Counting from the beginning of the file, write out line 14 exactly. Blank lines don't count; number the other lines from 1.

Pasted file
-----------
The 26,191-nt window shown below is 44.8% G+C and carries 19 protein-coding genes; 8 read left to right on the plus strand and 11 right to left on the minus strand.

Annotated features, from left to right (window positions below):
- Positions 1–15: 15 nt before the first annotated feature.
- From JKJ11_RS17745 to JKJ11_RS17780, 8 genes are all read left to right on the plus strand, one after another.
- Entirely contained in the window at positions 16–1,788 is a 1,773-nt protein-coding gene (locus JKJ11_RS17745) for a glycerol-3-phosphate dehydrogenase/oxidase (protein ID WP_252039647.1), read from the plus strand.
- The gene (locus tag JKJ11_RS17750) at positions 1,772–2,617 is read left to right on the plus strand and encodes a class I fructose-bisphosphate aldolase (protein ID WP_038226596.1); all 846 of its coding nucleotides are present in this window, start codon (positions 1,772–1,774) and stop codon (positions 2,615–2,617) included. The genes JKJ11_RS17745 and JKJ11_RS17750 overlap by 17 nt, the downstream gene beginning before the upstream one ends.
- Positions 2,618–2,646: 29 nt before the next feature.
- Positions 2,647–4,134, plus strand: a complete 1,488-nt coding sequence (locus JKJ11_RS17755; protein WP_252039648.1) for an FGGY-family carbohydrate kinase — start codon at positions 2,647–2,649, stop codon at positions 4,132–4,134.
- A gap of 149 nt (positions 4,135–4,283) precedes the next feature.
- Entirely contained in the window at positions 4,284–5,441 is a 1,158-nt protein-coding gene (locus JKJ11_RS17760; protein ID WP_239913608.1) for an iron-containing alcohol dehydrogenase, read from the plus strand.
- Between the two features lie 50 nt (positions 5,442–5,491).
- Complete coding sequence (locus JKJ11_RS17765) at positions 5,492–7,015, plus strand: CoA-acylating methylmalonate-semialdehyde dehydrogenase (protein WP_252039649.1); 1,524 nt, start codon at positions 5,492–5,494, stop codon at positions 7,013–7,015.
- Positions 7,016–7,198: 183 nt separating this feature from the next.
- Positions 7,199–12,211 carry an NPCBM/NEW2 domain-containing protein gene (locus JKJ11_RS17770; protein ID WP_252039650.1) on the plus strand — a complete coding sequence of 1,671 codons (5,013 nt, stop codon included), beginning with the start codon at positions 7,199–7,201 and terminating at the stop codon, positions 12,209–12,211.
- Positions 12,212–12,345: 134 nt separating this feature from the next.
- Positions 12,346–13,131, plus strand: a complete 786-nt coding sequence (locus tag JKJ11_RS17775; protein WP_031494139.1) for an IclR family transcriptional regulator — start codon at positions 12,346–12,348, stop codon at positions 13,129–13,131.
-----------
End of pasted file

- Positions 7,199–12,211 carry an NPCBM/NEW2 domain-containing protein gene (locus JKJ11_RS17770; protein ID WP_252039650.1) on the plus strand — a complete coding sequence of 1,671 codons (5,013 nt, stop codon included), beginning with the start codon at positions 7,199–7,201 and terminating at the stop codon, positions 12,209–12,211.